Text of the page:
Three Great Social Contractarians: Hobbes, Locke, and … Blackbeard? A Guest Post
Peter Leeson, the BB&T Professor for the Study of Capitalism at George Mason University and author of the forthcoming book “The Invisible Hook: The Hidden Economics of Pirates,” blogged here earlier this week about U.F.O.’s and dominoes. This is his final post.
We’ve all heard the idea of the social contract before. This is the notion of government as the product of a grand, unanimous agreement between society’s members that brings political authority into existence. In school, we read the great social contract theorists: Thomas Hobbes, John Locke, and Jean-Jacques Rousseau.
And then we’re told that none of it’s really true.
No society literally created its government through a genuine social contract, conventional wisdom goes. That would require every member of society to voluntarily agree to such a contract’s terms and to express consent explicitly through their signatures.
Even America’s founding, which involved a written “agreement” of sorts, fails this test. Only a few members of American society actually signed the Constitution, and some disagreed with it but were stuck with its terms nonetheless. The social contract might be an important analytical device for evaluating government’s legitimacy. But, taken literally anyway, it’s a myth.
The social contract may be mythical when it comes to societies of honest individuals. But recent research suggests it’s very real when it comes to some societies of rogues.
Eighteenth-century pirate society had a genuine social contract at its foundation, a unanimous social agreement that created the pirates’ constitutional democracy. Pirates’ floating societies were forged without government to create government and used actual written contracts — “pirate codes” — to do so.
Pirates weren’t the only rogue societies to forge their “governments” via literal social contracts. David Skarbek shows that a contemporary California-based prison gang, La Nuestra Familia, has similar social contract foundations, and a recent discovery suggests the Mafia may have a social contract at its base as well.
Could murderers and thieves be more familiar with Hobbes, Locke, and Rousseau than honest citizens? Probably not. But criminal societies emerge with very different purposes than regular ones; these differences may account for why Blackbeard’s “government” was a more faithful representation of a true social contract than the U.S. government is.
Rogue societies’ criminality puts social harmony at a premium. Since any disgruntled member of a criminal society could turn on his comrades and inform authorities of their skullduggery, leading to their capture and punishment, it’s critical to make sure everyone is happy. This means ensuring everyone is pleased to live under society’s rules and is satisfied with the people who administer those rules. A social contract, which secures citizens’ unanimous agreement to political rules at the outset and enshrines this agreement in writing, helps to secure such harmony.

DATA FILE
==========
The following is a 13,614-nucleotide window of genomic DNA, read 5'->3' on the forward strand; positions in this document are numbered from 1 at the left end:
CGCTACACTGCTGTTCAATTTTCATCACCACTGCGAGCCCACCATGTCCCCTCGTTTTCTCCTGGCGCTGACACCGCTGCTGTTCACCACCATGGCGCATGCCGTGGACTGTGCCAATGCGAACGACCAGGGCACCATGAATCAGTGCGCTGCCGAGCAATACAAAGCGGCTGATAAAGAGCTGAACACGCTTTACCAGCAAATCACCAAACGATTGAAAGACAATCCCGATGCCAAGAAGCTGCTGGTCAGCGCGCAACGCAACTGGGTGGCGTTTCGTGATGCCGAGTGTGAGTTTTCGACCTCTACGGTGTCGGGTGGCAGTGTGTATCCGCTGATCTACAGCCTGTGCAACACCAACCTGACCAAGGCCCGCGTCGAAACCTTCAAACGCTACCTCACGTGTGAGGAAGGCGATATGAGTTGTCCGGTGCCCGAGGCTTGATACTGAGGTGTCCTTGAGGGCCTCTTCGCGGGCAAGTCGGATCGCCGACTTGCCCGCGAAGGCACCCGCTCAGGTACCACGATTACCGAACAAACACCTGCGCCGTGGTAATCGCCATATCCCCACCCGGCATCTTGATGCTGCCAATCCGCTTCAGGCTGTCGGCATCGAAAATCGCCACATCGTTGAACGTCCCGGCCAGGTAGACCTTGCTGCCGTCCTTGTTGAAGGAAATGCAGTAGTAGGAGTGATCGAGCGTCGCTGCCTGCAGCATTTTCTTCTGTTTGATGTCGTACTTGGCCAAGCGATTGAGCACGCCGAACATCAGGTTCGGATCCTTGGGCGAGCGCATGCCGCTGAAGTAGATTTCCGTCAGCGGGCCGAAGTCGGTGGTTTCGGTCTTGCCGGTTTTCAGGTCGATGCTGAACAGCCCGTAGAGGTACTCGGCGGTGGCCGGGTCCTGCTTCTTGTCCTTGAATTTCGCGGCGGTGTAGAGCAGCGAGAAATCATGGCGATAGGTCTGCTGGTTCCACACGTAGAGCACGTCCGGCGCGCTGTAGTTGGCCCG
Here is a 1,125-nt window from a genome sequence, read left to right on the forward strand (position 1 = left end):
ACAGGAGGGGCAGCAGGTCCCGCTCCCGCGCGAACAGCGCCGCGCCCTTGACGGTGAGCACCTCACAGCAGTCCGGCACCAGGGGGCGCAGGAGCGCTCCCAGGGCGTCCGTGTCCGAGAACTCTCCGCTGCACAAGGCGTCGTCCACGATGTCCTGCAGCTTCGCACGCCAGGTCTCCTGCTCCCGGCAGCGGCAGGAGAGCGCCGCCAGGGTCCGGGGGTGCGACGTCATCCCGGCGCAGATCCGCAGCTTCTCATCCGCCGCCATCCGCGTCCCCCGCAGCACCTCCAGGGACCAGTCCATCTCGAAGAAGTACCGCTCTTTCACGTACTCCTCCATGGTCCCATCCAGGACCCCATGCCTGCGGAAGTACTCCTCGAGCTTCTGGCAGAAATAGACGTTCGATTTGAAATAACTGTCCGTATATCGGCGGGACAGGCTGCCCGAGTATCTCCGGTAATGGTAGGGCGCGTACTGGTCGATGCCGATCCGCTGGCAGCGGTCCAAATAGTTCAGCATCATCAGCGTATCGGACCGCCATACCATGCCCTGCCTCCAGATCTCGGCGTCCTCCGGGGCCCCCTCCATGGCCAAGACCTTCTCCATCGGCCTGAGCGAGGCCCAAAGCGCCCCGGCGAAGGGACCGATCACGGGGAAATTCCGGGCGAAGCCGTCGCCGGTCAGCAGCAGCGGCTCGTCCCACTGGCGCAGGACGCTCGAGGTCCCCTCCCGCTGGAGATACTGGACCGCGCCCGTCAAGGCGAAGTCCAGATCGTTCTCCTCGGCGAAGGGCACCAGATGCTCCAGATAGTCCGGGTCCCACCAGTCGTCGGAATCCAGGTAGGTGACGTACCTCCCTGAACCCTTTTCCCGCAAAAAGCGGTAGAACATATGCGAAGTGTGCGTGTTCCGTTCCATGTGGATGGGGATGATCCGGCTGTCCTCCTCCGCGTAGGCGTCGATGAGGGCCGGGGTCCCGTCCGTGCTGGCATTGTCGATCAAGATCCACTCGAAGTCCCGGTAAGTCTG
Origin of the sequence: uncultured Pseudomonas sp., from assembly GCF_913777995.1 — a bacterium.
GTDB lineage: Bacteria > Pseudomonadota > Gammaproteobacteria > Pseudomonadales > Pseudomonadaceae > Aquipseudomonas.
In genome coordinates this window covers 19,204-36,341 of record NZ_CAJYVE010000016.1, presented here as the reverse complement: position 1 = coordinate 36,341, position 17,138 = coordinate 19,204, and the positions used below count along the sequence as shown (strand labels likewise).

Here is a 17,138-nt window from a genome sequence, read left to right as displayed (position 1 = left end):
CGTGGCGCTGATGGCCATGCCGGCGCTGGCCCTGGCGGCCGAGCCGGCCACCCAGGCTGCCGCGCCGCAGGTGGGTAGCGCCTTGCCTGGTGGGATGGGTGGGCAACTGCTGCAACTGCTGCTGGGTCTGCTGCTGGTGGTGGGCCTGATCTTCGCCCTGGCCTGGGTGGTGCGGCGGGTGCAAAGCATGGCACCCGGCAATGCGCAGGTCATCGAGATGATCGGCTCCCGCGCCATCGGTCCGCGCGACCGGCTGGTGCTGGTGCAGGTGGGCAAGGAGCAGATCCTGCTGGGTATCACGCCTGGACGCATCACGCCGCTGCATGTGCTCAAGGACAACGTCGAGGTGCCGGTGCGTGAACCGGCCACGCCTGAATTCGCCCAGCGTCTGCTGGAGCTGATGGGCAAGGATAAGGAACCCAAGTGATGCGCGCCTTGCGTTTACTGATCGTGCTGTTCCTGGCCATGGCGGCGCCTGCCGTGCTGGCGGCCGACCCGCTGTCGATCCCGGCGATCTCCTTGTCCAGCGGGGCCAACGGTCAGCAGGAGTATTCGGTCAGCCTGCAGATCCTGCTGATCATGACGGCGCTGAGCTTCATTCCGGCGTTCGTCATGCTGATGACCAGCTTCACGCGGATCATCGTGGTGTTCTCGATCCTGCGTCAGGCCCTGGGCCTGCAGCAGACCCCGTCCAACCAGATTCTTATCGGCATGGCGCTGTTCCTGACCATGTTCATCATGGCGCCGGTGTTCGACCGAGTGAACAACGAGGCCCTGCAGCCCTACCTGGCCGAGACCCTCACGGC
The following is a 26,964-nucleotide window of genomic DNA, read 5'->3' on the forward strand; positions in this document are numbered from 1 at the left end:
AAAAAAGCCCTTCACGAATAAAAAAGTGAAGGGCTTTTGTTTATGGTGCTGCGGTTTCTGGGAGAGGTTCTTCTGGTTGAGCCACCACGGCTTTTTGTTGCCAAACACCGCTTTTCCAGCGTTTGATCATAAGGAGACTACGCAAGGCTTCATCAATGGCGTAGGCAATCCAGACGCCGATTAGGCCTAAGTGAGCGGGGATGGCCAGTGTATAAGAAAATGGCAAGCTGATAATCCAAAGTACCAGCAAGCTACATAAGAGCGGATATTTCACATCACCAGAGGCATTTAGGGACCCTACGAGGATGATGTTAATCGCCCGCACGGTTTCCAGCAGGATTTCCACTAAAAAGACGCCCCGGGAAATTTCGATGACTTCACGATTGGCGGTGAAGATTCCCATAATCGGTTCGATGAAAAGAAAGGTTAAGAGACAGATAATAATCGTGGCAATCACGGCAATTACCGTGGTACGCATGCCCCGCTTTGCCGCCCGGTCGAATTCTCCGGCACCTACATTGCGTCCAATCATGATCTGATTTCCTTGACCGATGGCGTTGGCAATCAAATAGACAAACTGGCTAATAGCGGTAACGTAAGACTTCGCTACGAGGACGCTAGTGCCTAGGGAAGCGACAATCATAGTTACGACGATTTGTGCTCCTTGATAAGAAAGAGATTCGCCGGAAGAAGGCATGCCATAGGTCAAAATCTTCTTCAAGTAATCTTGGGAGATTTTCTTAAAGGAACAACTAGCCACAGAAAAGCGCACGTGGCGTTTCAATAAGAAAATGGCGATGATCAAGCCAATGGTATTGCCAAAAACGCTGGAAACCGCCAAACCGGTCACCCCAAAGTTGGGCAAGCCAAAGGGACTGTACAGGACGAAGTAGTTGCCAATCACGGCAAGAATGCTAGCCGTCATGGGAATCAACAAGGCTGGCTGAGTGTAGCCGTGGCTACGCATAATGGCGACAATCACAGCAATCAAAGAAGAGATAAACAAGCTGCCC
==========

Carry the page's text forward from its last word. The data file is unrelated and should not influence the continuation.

In contrast, societies formed without criminal intent don’t confront this problem. In “regular” societies, a disgruntled citizen can’t bring down the rest of us by tattling to outside authorities. Here, then, securing every citizen’s agreement to political authority through universal social agreement is less critical.
Of course, there are other important factors that influence criminal vs. “regular” societies’ reliance on genuine social contracts. But the difference between their criminality appears to be an important one. And, as my forthcoming book The Invisible Hook: The Hidden Economics of Pirates discusses, criminality, perhaps unexpectedly, seems to favor governments based on true social agreement.
What can criminal consent teach us about American government? A few things, actually.
First, society works best where the need for policemen is least. Precisely because in self-regulating societies individuals regulate themselves, these societies can afford more freedom and the benefits that come with it. But self regulation is only possible where most citizens agree with the rules that govern them. The key, then, is to increase the extent of social agreement underlying the rules that govern society.
There are two ways to do this. The first way is to try and build greater agreement over the existing range of issues we decide socially (i.e., in the public sphere). That seems unlikely, though, if for no other reason than Americans are as diverse in their beliefs and preferences as they come.
The second way is to be more modest about the range of issues we seek social consensus on in the first place. Most of us agree that murder, for instance, should be prohibited. Making this decision through the political process is unlikely to undermine social agreement.
But there’s much greater variation in Americans’ thinking about, say, what schools should teach fifth graders about sex, whether trans-fats pose an unreasonable risk to one’s health, and whether Andres Serrano produces provocative art or sacrilegious smut.
By depoliticizing decisions — making more of them private choices instead of public ones — we can strengthen the consensual basis of American government, and hopefully enhance social agreement over the rules we have.